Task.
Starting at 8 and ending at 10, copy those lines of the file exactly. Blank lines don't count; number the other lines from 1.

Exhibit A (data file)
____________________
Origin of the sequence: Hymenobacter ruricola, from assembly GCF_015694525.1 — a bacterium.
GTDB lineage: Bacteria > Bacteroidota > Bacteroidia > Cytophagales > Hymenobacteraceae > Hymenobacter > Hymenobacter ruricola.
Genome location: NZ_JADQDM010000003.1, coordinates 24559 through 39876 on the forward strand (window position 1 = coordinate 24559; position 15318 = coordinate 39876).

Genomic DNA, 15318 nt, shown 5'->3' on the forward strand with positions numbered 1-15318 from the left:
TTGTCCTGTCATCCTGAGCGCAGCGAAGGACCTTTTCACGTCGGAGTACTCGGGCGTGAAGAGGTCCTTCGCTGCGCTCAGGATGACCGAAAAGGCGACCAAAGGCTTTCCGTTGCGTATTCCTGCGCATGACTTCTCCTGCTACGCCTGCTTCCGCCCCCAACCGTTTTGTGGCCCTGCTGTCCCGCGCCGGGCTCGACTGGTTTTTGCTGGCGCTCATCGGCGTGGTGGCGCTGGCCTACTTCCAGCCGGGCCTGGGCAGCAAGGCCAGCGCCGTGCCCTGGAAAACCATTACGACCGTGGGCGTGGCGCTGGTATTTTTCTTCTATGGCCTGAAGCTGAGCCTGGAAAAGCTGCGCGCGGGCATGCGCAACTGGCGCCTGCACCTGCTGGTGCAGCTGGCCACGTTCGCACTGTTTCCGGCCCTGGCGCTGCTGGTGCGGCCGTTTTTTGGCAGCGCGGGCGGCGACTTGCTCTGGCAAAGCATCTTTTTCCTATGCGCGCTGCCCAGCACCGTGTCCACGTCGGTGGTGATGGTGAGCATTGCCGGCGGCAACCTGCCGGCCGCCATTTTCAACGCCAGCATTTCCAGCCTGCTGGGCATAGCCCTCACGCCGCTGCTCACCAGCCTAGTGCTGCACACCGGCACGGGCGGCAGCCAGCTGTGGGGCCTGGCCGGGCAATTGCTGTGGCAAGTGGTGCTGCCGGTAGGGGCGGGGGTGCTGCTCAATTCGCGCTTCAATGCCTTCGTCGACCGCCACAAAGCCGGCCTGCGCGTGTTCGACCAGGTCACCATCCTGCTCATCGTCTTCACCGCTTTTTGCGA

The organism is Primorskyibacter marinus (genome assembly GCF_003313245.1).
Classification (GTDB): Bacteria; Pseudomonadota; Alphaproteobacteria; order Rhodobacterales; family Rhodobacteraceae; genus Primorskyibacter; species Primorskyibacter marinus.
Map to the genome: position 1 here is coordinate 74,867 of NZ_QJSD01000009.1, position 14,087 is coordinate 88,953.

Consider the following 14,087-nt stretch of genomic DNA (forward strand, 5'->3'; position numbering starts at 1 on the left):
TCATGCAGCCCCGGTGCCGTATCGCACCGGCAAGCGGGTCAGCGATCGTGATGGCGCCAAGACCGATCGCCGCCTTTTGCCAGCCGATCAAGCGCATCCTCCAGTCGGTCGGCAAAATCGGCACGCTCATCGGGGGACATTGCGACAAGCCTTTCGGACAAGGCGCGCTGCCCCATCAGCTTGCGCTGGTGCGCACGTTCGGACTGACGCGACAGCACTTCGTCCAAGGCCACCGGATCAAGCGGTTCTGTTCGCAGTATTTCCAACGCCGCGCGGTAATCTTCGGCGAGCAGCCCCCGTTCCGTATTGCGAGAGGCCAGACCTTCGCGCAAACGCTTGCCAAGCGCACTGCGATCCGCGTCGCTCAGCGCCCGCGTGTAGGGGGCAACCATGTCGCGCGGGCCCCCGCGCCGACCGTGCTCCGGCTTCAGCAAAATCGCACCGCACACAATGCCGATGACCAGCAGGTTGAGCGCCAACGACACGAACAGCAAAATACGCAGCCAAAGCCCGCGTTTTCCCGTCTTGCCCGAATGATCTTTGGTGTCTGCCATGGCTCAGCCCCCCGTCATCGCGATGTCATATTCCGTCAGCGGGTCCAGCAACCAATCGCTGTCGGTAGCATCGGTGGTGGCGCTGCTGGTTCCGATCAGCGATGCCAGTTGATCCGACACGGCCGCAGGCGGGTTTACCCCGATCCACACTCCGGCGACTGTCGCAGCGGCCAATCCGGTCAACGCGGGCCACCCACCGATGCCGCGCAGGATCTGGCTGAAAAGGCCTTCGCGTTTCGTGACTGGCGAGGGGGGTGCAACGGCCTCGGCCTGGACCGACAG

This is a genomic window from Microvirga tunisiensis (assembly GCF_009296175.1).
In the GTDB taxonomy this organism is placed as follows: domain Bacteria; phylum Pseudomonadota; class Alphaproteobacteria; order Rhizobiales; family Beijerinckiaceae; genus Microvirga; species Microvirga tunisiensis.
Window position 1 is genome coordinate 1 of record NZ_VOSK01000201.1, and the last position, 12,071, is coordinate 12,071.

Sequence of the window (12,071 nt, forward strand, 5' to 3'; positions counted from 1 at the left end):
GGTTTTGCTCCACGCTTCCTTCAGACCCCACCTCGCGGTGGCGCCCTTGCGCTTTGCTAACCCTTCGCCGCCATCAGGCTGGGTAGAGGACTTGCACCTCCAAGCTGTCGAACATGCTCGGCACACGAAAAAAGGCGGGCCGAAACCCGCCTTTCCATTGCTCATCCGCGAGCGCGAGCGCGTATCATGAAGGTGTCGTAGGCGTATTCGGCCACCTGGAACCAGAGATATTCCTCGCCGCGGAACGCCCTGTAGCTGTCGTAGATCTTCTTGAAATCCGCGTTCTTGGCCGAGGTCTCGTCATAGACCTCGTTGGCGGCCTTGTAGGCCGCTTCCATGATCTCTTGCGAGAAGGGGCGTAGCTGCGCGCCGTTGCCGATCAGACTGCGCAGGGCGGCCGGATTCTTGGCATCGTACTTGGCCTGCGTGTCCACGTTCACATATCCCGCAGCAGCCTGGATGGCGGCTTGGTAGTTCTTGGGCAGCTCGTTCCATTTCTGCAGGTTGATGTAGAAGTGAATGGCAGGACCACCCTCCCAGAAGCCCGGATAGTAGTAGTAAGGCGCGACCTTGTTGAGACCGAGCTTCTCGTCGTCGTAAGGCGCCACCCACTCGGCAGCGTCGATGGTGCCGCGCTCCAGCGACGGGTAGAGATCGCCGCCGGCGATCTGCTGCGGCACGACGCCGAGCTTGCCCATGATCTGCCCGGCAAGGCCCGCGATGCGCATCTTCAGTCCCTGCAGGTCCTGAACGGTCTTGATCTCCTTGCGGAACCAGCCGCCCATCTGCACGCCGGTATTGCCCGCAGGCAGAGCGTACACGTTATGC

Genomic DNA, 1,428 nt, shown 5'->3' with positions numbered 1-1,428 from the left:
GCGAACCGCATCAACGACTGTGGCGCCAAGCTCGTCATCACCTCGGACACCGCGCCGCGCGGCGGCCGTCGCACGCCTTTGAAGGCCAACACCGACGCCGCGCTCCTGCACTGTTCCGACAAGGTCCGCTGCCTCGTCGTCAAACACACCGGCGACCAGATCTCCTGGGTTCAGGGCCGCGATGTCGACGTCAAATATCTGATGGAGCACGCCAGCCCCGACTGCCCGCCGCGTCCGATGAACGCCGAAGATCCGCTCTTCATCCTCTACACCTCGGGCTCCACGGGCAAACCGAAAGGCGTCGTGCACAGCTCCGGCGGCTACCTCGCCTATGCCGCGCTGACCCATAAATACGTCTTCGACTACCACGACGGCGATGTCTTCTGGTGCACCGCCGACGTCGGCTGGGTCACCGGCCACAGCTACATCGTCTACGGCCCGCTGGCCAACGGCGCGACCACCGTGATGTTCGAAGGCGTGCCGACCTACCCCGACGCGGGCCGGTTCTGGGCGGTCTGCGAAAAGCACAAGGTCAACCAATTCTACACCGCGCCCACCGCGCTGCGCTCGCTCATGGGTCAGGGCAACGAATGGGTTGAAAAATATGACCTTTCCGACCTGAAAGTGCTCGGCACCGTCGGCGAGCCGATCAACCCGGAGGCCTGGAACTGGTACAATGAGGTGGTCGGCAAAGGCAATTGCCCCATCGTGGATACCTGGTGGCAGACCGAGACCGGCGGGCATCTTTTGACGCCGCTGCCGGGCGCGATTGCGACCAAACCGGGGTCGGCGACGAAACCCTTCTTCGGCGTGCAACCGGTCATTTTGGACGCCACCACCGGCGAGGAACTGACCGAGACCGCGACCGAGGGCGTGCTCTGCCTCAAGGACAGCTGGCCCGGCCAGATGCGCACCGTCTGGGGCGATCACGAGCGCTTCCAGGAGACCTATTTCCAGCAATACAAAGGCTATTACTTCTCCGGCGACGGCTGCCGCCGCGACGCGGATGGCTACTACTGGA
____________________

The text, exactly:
Map to the genome: position 1 here is coordinate 74,867 of NZ_QJSD01000009.1, position 14,087 is coordinate 88,953.

Consider the following 14,087-nt stretch of genomic DNA (forward strand, 5'->3'; position numbering starts at 1 on the left):
TCATGCAGCCCCGGTGCCGTATCGCACCGGCAAGCGGGTCAGCGATCGTGATGGCGCCAAGACCGATCGCCGCCTTTTGCCAGCCGATCAAGCGCATCCTCCAGTCGGTCGGCAAAATCGGCACGCTCATCGGGGGACATTGCGACAAGCCTTTCGGACAAGGCGCGCTGCCCCATCAGCTTGCGCTGGTGCGCACGTTCGGACTGACGCGACAGCACTTCGTCCAAGGCCACCGGATCAAGCGGTTCTGTTCGCAGTATTTCCAACGCCGCGCGGTAATCTTCGGCGAGCAGCCCCCGTTCCGTATTGCGAGAGGCCAGACCTTCGCGCAAACGCTTGCCAAGCGCACTGCGATCCGCGTCGCTCAGCGCCCGCGTGTAGGGGGCAACCATGTCGCGCGGGCCCCCGCGCCGACCGTGCTCCGGCTTCAGCAAAATCGCACCGCACACAATGCCGATGACCAGCAGGTTGAGCGCCAACGACACGAACAGCAAAATACGCAGCCAAAGCCCGCGTTTTCCCGTCTTGCCCGAATGATCTTTGGTGTCTGCCATGGCTCAGCCCCCCGTCATCGCGATGTCATATTCCGTCAGCGGGTCCAGCAACCAATCGCTGTCGGTAGCATCGGTGGTGGCGCTGCTGGTTCCGATCAGCGATGCCAGTTGATCCGACACGGCCGCAGGCGGGTTTACCCCGATCCACACTCCGGCGACTGTCGCAGCGGCCAATCCGGTCAACGCGGGCCACCCACCGATGCCGCGCAGGATCTGGCTGAAAAGGCCTTCGCGTTTCGTGACTGGCGAGGGGGGTGCAACGGCCTCGGCCTGGACCGACAG